Monday, June 08, 2015

Is the past perfect tense alien to Korean?


According to Lee Su-yeol (이수열), a native Korean who taught in Korean primary and secondary schools for forty-seven years, the past perfect tense (대과거) is not native to the Korean language; it was created to imitate the past perfect tense in English. Instead, Korean uses adverbs with the past tense to convey the meaning of past perfect. Therefore, the invented Korean versions of past perfect, such as -ㅆ던, -았(었)던, - 였던, -ㅆ었다, -았(었)었다, and -였었다, are all unnecessary.

I am going to use examples from a page on the "Korean Language Nerd" Web site, which promotes the Korean past perfect tense, to show that past perfect tense is not needed in Korean.

Korean Language Nerd wrote the following:
작년 한국에 왔어요 (past tense)
오다 (here as 왔어요) to come, implies to come to the place you are currently at, therefore the speaker came last year, probably stayed the whole time and is (still) in Korea. This translates to:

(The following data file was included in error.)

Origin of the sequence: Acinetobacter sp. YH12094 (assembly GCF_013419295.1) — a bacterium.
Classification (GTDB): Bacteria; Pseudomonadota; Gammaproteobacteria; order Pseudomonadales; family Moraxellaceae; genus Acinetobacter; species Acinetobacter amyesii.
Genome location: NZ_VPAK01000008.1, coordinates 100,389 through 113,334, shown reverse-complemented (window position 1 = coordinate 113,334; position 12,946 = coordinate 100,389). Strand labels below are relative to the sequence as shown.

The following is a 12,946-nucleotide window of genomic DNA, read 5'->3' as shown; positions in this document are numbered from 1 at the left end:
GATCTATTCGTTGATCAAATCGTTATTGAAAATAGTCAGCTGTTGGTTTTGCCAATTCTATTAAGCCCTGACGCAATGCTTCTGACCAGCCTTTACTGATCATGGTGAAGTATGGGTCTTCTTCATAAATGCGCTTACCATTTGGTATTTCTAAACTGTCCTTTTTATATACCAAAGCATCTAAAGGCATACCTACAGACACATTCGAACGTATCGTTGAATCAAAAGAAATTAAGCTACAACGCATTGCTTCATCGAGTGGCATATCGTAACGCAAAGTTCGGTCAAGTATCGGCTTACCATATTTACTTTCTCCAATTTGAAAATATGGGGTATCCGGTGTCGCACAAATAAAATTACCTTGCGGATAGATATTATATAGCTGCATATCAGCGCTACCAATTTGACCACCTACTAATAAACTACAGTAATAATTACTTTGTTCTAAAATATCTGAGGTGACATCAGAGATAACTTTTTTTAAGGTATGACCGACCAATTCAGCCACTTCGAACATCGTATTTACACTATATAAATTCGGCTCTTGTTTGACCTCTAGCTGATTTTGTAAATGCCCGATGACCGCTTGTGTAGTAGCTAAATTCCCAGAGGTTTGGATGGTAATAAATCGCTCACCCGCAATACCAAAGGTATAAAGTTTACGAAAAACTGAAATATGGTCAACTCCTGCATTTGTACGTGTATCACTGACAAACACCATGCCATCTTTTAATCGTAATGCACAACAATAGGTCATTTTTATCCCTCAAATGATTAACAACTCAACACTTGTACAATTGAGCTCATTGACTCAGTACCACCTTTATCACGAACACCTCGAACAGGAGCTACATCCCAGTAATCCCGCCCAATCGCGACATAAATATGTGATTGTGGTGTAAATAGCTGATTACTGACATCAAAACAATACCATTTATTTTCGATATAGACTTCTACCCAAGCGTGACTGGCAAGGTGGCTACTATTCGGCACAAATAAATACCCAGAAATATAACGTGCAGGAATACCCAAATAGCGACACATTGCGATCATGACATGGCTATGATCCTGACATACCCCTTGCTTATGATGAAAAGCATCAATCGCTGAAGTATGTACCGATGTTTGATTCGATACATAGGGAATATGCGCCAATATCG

Last year (I) came to Korea.

작년 한국에 왔었어요 (past perfect tense)
Here 오다 (as past prefect tense 왔었어요) is a completed action, but since 오다 is used to express “to come here” the speaker must be at the moment in Korea, therefore it is implied the speaker came last year to Korea and left Korea again. This best translates to:
Last year (I) have visited Korea.
The Korean Language Nerd claims that 왔었어요 means that the speaker came to Korea, but is no longer in Korea. However, the way Koreans would normally express that meaning is "왔다 갔어요" or "갔다 왔어요," which is the way Korean was meant to be spoken and is much more easily understood.

Korean Language Nerd wrote the following:
추웠다. (past tense) It was cold and might be still.
추웠었다. (past perfect tense) It was cold but it isn’t any more. 
 This is silly. Do some Koreans really say 추웠었다? I cannot remember hearing it. You simply say 아침 추웠다; 어제 추웠다; 지난 겨울은 추웠다.

Korean Language Nerd wrote the following:
한국어를 공부 했다. (past tense) He studied Korean, and might be still studying.
한국어를 공부했었다. (past perfect tense) He studied Korean but he isn’t any more.
Why not 한국어를 공부한 적 있다 or 전에 한국어를 공부했다?

See! Why make Korean more difficult than it already is?

Finally, in my Dong-A 국어사전, the word "대과거," which is the Korean word for "past perfect," is defined as follows:
"(인도 유럽어 등에서) 과거에 있어서의 완료 (完了) 또는 계속을 나타내는 시제 (時制)"
The definition says "in Indo-European languages" (인도 유럽어 등에서); it does not say anything about the Korean language.

If you still do not believe me, read this 2003 중앙일보 article:

우리말 바루기 181 - 영어식 표현의 남용